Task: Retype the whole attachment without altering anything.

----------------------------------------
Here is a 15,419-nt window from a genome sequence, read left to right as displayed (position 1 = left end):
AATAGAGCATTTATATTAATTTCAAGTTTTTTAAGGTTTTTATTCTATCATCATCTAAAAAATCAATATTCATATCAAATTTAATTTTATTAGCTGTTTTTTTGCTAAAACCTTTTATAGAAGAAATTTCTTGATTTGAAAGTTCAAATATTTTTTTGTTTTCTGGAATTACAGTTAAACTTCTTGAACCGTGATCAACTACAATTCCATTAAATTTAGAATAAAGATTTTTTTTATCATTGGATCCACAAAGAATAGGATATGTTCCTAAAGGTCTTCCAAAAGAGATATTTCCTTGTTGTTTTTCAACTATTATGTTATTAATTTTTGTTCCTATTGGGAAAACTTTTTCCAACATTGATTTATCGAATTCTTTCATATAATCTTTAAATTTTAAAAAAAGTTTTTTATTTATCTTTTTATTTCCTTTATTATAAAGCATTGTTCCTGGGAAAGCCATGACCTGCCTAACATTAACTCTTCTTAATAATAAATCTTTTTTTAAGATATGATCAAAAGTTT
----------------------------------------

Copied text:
Here is a 15,419-nt window from a genome sequence, read left to right as displayed (position 1 = left end):
AATAGAGCATTTATATTAATTTCAAGTTTTTTAAGGTTTTTATTCTATCATCATCTAAAAAATCAATATTCATATCAAATTTAATTTTATTAGCTGTTTTTTTGCTAAAACCTTTTATAGAAGAAATTTCTTGATTTGAAAGTTCAAATATTTTTTTGTTTTCTGGAATTACAGTTAAACTTCTTGAACCGTGATCAACTACAATTCCATTAAATTTAGAATAAAGATTTTTTTTATCATTGGATCCACAAAGAATAGGATATGTTCCTAAAGGTCTTCCAAAAGAGATATTTCCTTGTTGTTTTTCAACTATTATGTTATTAATTTTTGTTCCTATTGGGAAAACTTTTTCCAACATTGATTTATCGAATTCTTTCATATAATCTTTAAATTTTAAAAAAAGTTTTTTATTTATCTTTTTATTTCCTTTATTATAAAGCATTGTTCCTGGGAAAGCCATGACCTGCCTAACATTAACTCTTCTTAATAATAAATCTTTTTTTAAGATATGATCAAAAGTTT